MHSAA OKs football while state warns against contact sports

Michigan high schools were granted permission on Thursday to resume football activities as early as next week, but at the same time, parents were advised by the state’s top doctor against allowing their children to participate in contact sports. 

The fall football season was reinstated by the Michigan High School Athletic Association on Thursday after Gov. Gretchen Whitmer’s Executive Order 176 lifted restrictions. Padded practices in football can begin on Tuesday, with the first games taking place on Sept. 18.

Jermain Crowell

Other fall sports that can begin are volleyball, boys soccer and girls swimming. Boys soccer matches can begin immediately, girls swimming can begin on Monday and volleyball matches can start on Wednesday.

But in a press release announcing the lifting of Whitmer’s order and the reopening of gyms and pools in Michigan, Dr. Joneigh Khaldun, the state’s chief medical executive, warned against athletes playing contact sports.

More: Whitmer: Indoor and outdoor sports allowed; Michigan gyms can reopen

“Individuals can now choose whether or not to play organized sports, and if they do choose to play, this order requires strict safety measures to reduce risk,” Khaldun said.

“However, we know of 30 reported outbreaks involving athletic teams and facilities in August. Based on current data, contact sports create a high risk of COVID-19 transmission and MDHHS strongly recommends against participating in them at this time. We are not out of the woods yet. COVID-19 is still a very real threat to our families.” Belleville football coach Jermain Crowell, whose team is ranked No. 1 in the state by The Detroit News, said he had “mixed emotions” about learning that football was reinstated.

“I don’t know how to feel right now,” Crowell told The News. “You know we were ready to go, and then it was over, and then you try to get used to the new reality that you’re not playing until March. Then, we heard something yesterday there might be something and then there wasn’t, and now it’s like, ‘Is this real this time? I just shut the kids down for two weeks.

“There’s a lot to do. I know all my seniors are all over the place. Games are starting on the 18th. I have to hand out equipment right now — that’s what we’ve got to do — we’ll be ready to play. We have to be ready to play. This is our best team.”

The first games of the six-game regular season will begin with Week 4 schedules on Sept. 18, leading up to the playoffs with all teams participating. Teams will advance through their usual postseason progression with the state finals the weekend of Dec. 4-5.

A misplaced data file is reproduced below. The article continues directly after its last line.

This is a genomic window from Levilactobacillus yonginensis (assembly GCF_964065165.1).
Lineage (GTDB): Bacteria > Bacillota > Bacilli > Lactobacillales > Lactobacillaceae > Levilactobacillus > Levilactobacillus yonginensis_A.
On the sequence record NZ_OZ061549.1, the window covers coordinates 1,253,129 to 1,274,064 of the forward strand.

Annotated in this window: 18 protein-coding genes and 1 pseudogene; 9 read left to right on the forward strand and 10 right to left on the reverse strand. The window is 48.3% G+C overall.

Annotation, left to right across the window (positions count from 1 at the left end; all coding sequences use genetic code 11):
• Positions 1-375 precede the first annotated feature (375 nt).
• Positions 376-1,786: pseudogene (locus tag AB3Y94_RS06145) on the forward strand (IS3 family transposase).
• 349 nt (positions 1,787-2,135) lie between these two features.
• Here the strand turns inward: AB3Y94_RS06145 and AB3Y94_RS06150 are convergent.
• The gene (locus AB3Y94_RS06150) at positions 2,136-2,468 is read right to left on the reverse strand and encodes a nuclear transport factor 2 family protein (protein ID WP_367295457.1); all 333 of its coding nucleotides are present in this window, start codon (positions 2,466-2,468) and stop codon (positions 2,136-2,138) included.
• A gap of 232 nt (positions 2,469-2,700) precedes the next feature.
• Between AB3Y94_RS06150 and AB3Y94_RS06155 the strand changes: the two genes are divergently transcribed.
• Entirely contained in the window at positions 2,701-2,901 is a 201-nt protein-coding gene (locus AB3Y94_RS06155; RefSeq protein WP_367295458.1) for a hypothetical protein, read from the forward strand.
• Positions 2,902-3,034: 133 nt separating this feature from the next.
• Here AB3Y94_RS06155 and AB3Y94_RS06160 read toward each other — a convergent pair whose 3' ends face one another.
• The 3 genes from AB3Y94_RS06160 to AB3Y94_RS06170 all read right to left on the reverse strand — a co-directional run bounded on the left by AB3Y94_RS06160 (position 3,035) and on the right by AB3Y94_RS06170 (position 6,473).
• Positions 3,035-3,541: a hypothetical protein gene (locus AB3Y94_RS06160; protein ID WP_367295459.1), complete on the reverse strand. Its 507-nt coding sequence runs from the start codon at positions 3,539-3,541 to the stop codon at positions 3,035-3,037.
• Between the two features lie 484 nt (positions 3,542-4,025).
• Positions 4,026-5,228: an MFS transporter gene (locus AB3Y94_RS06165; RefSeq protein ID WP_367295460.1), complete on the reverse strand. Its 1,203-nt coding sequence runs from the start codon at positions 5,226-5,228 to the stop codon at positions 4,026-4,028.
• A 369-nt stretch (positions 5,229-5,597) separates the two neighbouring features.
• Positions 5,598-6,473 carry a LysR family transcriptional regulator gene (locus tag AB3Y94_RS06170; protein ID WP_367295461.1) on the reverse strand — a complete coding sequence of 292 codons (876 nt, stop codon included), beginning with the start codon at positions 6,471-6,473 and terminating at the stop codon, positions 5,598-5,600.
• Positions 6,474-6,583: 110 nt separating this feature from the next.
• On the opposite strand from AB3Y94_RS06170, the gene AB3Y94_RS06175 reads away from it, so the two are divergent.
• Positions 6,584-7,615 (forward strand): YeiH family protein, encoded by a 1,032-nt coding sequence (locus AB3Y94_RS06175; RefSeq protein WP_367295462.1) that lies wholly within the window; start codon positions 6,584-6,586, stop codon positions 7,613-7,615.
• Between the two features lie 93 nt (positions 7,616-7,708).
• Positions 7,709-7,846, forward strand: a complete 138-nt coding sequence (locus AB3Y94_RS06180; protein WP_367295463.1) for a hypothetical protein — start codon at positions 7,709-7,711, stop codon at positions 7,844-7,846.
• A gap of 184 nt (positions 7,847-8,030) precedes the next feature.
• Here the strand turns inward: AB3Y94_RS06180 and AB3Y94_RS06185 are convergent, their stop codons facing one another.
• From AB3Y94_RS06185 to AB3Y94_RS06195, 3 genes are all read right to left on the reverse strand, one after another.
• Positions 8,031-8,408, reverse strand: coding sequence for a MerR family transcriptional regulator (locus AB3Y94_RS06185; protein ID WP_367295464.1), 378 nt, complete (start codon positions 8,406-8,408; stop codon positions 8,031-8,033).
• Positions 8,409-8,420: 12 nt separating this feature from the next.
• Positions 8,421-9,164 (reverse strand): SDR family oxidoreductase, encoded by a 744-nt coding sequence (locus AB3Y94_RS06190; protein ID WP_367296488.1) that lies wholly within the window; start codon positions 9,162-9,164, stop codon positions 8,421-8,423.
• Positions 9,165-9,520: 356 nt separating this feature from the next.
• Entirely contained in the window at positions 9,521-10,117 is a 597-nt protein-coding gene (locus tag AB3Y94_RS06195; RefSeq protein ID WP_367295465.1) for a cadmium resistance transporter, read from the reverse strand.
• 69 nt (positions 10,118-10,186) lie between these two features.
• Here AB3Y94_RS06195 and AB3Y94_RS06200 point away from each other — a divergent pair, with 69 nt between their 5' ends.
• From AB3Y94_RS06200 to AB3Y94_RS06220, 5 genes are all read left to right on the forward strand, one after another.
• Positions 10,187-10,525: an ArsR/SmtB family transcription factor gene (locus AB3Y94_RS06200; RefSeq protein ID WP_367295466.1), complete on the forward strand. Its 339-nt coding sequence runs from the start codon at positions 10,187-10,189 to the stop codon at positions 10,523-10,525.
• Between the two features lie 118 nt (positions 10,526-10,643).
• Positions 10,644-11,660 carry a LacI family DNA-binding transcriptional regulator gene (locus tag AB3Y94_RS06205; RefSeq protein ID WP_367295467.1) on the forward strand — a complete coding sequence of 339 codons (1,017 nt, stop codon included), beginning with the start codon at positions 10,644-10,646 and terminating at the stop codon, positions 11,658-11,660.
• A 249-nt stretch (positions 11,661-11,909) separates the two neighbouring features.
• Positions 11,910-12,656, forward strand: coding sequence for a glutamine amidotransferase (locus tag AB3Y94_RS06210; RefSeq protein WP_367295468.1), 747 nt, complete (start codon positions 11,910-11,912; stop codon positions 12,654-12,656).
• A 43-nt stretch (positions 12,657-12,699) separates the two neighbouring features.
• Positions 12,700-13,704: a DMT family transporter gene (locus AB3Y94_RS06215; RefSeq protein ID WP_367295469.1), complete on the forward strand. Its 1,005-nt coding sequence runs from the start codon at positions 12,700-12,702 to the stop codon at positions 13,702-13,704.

Championship events in the other fall sports will take place as originally scheduled.

Before Thursday’s announcement, only schools in Regions 6 and 8 (Upper Peninsula and northern Lower Peninsula) were permitted to play volleyball, soccer and swimming. Schools in Regions 1-5 and 7, in the southern Lower Peninsula were on hold for competition in those sports.

The other fall sports in Michigan – boys tennis, girls golf and cross country – have been competing without restrictions due to the distancing inherent in those competitions.

“We are thankful for the opportunity for kids to get back on the field in all fall sports, and we appreciate Governor Whitmer providing that opportunity with Executive Order 176,” MHSAA director Mark Uyl said. “We share the Governor’s priorities of putting health and safety first, and the COVID-19 guidance and protocols designed by the MHSAA at her request have led to the safe starts in all sports across the state.”

The decision to play sports will be determined by each individual school district. Schools may elect to stage fall sports competitions in the spring, but the MHSAA will conduct postseason championship events for fall sports only in 2020.

“Thirty-three other states are currently participating in all fall sports, and the MHSAA and its member schools are committed to doing this as safely as possible,” Uyl said. “We are ready to again provide those experiences to students and communities that have hoped for a return of some normalcy. Given the challenges of online education in many school districts across the state, providing sports and a daily routine may be more important than ever in motivating students and providing a safe outlet for physical activity, competition and socialization.”

Spectators are limited to two per participant in all sports.